IPTraf is ncurses-based Network monitor which produces a variety of network statistics. This open source software is written by Gerard Paul Java, and released under the terms of GNU General Public License. (For those who do not know about ncurses, it is a tool using which graphical environment can be developed which then can be run under the terminal). IPTraf generates the details about TCP info, UDP counts, ICMP and OSPF information, Ethernet load info, node stats, IP checksum errors, and other network related information.
IPTraf can be installed using apt-get utility as follows:
sudo apt-get install iptraf
One may make use of Ubuntu Software Center to install IPTraf.
IPTraf Usage in Terminal
When IPTraf is used without any options, it will be displayed as a GUI-like application in terminal window. This interactive mode of IPTraf will show a menu wherein a number of options are provided and user is asked to select any one of them.
Monitoring TCP and UDP traffic
sudo iptraf -s <interface>
For example, sudo iptraf -s eth1
The option -s will let you start monitoring TCP and UDP traffic over the targetted interface.
Displaying Detailed Statistics
sudo iptraf -d <interface>
For example, sudo iptraf -d eth1
The option -d will provide detailed statistics of traffic over specified interface.
Define a Time-out
sudo iptraf <option> <interface> -t <timeout>
For example, sudo iptraf -d eth1 -t 5
The option -t allows you to set a time-out so that the utility will run for a specific time and you can monitor the network traffic till that particular time-out.
IPTraf in Interactive Mode
IP Traffic Monitor
This is the default option for the individual analysis of each network interface. You can even do an analysis of your loopback interface, the famous 127.0.0.1
Select the interface to be analyzed and hit the <enter>key :
Note that the screen shows enough information about all active connections passing through the interface, it also highlights the origin and destination of the connection as well as speed and packages transmission. No above example was chosen to do an analysis of all computer interfaces.
To sort the display of connections in order of number of packets transmitted or sizes of packets transmitted press the "s" and then press "p" to display first the connections that are broadcasting the greatest amount of packages and "b" to display those that are sending the largest packets. To return to the previous screen press the "ESC" key.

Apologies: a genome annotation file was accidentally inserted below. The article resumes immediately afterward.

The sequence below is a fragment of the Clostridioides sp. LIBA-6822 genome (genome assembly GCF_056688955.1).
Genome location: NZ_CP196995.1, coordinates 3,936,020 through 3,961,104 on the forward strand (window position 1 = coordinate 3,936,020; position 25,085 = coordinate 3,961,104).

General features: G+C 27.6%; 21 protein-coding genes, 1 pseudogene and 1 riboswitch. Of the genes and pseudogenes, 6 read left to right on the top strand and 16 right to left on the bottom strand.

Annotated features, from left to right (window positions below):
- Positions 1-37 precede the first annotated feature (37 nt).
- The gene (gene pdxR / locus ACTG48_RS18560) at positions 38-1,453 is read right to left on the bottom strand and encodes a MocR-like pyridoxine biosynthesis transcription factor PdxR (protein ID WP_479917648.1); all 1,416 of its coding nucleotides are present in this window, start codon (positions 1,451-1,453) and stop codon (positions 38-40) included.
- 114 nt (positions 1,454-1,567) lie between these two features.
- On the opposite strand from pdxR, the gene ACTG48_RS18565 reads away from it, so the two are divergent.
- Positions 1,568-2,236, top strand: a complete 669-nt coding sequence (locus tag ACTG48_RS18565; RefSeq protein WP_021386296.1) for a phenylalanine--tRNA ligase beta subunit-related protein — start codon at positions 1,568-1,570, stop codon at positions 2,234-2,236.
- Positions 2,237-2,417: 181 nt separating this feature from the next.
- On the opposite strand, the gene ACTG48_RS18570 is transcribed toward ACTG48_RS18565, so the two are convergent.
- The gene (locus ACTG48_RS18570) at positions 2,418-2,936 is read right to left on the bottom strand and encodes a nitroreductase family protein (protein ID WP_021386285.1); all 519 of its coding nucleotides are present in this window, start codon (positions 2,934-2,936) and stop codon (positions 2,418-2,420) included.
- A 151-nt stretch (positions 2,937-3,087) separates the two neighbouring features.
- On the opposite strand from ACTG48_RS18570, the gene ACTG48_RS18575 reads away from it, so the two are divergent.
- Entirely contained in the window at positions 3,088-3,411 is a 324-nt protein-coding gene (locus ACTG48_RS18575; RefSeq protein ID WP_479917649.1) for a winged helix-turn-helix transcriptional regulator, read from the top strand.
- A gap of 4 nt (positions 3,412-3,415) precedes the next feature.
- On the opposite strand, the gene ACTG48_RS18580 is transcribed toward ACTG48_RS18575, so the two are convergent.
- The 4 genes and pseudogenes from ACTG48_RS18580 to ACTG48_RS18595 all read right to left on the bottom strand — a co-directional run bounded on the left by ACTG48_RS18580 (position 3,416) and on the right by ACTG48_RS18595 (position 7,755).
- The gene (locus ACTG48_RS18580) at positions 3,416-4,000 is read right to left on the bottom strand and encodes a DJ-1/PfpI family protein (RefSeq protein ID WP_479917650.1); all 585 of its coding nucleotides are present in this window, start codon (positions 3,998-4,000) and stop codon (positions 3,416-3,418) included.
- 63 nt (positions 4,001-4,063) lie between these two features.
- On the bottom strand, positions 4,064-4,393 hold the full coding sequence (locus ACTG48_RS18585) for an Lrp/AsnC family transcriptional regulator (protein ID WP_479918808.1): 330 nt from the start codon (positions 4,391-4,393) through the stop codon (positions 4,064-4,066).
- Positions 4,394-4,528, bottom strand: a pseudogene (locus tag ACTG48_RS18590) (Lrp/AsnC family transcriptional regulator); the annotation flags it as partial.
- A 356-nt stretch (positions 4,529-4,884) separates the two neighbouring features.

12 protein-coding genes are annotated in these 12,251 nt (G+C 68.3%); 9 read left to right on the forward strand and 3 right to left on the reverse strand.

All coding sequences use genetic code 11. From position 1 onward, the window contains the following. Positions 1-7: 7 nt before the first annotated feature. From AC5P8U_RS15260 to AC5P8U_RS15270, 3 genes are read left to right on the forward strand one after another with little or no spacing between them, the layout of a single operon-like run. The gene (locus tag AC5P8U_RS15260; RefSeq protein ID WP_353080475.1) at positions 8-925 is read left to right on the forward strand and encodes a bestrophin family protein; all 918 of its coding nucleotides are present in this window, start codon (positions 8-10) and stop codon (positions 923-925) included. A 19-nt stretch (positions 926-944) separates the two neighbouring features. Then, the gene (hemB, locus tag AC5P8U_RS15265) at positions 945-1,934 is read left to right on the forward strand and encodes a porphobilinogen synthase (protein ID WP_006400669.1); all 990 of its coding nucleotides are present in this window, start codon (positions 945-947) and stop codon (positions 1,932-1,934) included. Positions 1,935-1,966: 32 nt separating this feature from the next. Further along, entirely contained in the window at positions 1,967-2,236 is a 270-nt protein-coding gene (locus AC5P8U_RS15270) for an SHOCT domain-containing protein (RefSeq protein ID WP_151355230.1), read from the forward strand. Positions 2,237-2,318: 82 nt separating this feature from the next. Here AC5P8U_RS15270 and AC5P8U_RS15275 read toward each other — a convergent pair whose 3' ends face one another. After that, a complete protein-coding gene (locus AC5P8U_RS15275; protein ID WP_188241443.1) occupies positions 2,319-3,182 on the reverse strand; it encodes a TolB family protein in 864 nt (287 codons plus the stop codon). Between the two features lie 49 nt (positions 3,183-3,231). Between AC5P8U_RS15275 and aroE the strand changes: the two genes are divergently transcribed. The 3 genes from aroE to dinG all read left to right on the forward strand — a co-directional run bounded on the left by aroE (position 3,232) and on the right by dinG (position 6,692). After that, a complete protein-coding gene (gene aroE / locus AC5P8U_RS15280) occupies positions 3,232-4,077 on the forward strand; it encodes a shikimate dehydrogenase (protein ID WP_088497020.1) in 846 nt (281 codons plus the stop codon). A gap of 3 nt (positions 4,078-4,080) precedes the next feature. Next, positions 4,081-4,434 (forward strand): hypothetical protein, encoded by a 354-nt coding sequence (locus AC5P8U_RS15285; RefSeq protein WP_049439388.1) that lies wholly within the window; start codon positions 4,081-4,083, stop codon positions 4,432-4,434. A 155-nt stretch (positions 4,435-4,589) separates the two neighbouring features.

General Interface Statistics
It displays general information of data traffic on all interfaces, such as amount and type of package and finally the current transfer rate in each. It does exactly what the following option does, but with less detailed information.
Detailed Interface Statistics
Displays information with a greater level of detail, type of packages, quantity and speed of current transfer in each.
Note that this option shows the amount of data that is arriving / leaving the interface (Incoming and Outgoing rates) and total rate. Data packets to the broadcast and corrupted packets are also listed in this option.
This option displays data on the size of the packets that go traveling in their interfaces. The data are analyzed by standard size of MTU's (Maximum Transfer Unit) value that ranges from 1 to 1500 bytes in ethernet standard, i.e., it shows the amount of packages trafficked dividing them into groups of respective sizes.
This type of analysis is interesting because it can identify an attack by a port-scanner by their common feature, the small size of the packets sent in large quantities to specific ports.
Creating Filters for refined analysis
At some point, it will be interesting, for example, when we want to make an analysis of data from a specific computer, or certain network traffic on certain ports etc. This will hinder the capabilities of network administrators to analyze the traffic clearly, because of large chunk of data, unless filters are used. The filters are there to facilitate this, you can get just the data you really need.